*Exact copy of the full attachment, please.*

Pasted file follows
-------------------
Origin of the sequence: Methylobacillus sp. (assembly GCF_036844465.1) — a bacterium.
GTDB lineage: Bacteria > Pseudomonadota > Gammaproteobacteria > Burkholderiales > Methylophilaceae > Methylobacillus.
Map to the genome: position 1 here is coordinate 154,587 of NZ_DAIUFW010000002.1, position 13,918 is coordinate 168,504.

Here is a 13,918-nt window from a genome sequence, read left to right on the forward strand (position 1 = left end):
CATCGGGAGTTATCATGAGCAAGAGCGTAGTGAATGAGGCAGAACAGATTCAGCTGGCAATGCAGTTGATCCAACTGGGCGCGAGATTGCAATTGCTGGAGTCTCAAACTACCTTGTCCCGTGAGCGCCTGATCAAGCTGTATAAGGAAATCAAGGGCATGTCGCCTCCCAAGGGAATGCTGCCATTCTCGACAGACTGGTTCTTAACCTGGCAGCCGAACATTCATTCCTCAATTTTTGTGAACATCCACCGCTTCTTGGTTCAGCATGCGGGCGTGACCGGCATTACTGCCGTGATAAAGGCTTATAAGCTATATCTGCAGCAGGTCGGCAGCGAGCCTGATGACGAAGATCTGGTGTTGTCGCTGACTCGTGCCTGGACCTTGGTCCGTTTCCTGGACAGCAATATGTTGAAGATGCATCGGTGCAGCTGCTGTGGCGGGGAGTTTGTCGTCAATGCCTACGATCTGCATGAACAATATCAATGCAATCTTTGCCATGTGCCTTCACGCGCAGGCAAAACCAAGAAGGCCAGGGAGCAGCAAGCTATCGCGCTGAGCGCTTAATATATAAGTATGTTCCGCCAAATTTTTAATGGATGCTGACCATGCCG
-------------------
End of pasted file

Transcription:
Origin of the sequence: Methylobacillus sp. (assembly GCF_036844465.1) — a bacterium.
GTDB lineage: Bacteria > Pseudomonadota > Gammaproteobacteria > Burkholderiales > Methylophilaceae > Methylobacillus.
Map to the genome: position 1 here is coordinate 154,587 of NZ_DAIUFW010000002.1, position 13,918 is coordinate 168,504.

Here is a 13,918-nt window from a genome sequence, read left to right on the forward strand (position 1 = left end):
CATCGGGAGTTATCATGAGCAAGAGCGTAGTGAATGAGGCAGAACAGATTCAGCTGGCAATGCAGTTGATCCAACTGGGCGCGAGATTGCAATTGCTGGAGTCTCAAACTACCTTGTCCCGTGAGCGCCTGATCAAGCTGTATAAGGAAATCAAGGGCATGTCGCCTCCCAAGGGAATGCTGCCATTCTCGACAGACTGGTTCTTAACCTGGCAGCCGAACATTCATTCCTCAATTTTTGTGAACATCCACCGCTTCTTGGTTCAGCATGCGGGCGTGACCGGCATTACTGCCGTGATAAAGGCTTATAAGCTATATCTGCAGCAGGTCGGCAGCGAGCCTGATGACGAAGATCTGGTGTTGTCGCTGACTCGTGCCTGGACCTTGGTCCGTTTCCTGGACAGCAATATGTTGAAGATGCATCGGTGCAGCTGCTGTGGCGGGGAGTTTGTCGTCAATGCCTACGATCTGCATGAACAATATCAATGCAATCTTTGCCATGTGCCTTCACGCGCAGGCAAAACCAAGAAGGCCAGGGAGCAGCAAGCTATCGCGCTGAGCGCTTAATATATAAGTATGTTCCGCCAAATTTTTAATGGATGCTGACCATGCCG